In order to put your employees first, you need to invest in their careers. Don’t just allow, encourage, your employees to attend relevant trade shows, conferences, and training seminars. If you don’t have room in your budget, start a mentorship program for senior employees to train younger or newer workers the secrets of their trade.
GIVE YOUR EMPLOYEES THE TOOLS THEY NEED
We talked about this a bit in our previous post, Why Hermle Is Excited About Unhappy Customers—And Why All Business Owners Should Be, Too but we can’t emphasize this enough: help your employees help you by giving them the tools and permissions they need to properly do the job or task assigned to them. Nearly 70% of employees say that it’s difficult to get all their work done in any given week, which comes down to employees feeling overworked and potentially not having the tools they need to do the job in the first place. Especially in customer service fields, allowing your employee to help a customer as quickly and efficiently as they can without needing to jump through multiple levels of permissions leads to a smoother interaction with customers. If the customer ends the call feeling relieved and satisfied that their problem was resolved quickly, think of how much stress you’ve just saved your employee. Less stress means your employee is then able to handle more (potentially unhappy) customers without feeling burnout or losing that charm that makes them the best representative for your brand in the first place.
If your technology is out of date, consider how much time (and therefore money through the wages you’re paying out) you’re losing when your employee has to sit and wait for something to load, or troubleshoot a problem for hours just to accomplish a simple task. Investing in the proper tools and technology—collaboration tools, customer service management systems, cloud storage, mobile devices, etc—your employees suddenly have what they need to work as a team and to work efficiently with a reduced chance of technological error. Investing in the tools your employees need to do their job shows that you care about them and not just the bottom line of what they’re able to accomplish.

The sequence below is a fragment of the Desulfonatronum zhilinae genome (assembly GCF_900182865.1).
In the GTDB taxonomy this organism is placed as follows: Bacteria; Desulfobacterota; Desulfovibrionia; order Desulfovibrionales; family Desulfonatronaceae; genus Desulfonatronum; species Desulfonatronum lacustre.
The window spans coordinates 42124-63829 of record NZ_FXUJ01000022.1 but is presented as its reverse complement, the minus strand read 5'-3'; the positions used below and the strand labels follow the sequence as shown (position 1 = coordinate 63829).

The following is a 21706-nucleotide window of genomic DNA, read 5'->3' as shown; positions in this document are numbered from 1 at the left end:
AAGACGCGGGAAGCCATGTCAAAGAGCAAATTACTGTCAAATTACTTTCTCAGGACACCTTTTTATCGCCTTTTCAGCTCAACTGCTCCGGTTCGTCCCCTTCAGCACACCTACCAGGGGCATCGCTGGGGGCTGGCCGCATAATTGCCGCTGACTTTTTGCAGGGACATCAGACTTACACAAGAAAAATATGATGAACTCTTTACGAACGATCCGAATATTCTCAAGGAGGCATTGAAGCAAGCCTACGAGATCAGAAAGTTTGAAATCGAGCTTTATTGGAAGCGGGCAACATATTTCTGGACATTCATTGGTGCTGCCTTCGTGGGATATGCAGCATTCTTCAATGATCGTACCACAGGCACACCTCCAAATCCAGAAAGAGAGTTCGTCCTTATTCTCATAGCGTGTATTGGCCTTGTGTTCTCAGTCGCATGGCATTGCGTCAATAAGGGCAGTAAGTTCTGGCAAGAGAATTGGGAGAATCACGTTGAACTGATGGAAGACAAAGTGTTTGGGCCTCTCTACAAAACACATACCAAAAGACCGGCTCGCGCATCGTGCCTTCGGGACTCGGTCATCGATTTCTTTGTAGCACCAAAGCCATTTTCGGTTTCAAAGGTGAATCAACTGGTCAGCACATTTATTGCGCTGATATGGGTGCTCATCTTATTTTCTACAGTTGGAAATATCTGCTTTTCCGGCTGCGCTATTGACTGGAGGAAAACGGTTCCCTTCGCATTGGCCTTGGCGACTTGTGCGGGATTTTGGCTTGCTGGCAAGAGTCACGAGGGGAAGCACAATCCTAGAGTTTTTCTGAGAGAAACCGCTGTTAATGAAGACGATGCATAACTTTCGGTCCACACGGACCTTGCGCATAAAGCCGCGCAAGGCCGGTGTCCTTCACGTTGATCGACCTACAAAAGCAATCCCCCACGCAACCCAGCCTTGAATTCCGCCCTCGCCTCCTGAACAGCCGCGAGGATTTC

SOLICIT EMPLOYEE FEEDBACK REGULARLY
To truly put your employees first, you need to ask them what they’re thinking on a regular basis. You can herd employees into a board meeting to ask them, but chances are, unless you’ve fostered that positive environment we’ve talked about in stage 1, they won’t feel safe enough to come forward with negative feedback without fear of repercussion. A great tool is to regularly send out anonymous surveys through tools like Google Forms through your workplace email and reassure employees that their responses are confidential and will not be penalized. Instead, reiterate your goal of wanting to foster and improve a positive workplace where your employees feel valued.
RECOGNIZE YOUR EMPLOYEES’ GREAT WORK
When you work hard and have great results, it’s only natural that you want someone to tell you they notice and appreciate your efforts. Don’t take your team’s labor for granted. Recognize hard work consistently and provide praise when it’s warranted. Take caution to not overpraise, however—studies show that ingenuine praise is recognizable and will have an opposite effect in which morale and production decrease as a result. When someone does something truly great, that is when praise is acceptable and will have the highest impact.
When employees come first, it’s easy to see how everything else will fall into place. They will love working for you, and those positive feelings will carry over to every aspect of their work, from production, sales, customer service, and office management. Each aspect of your team is vital to the overall success of your company, so it’s high time to treat it like the asset that it is.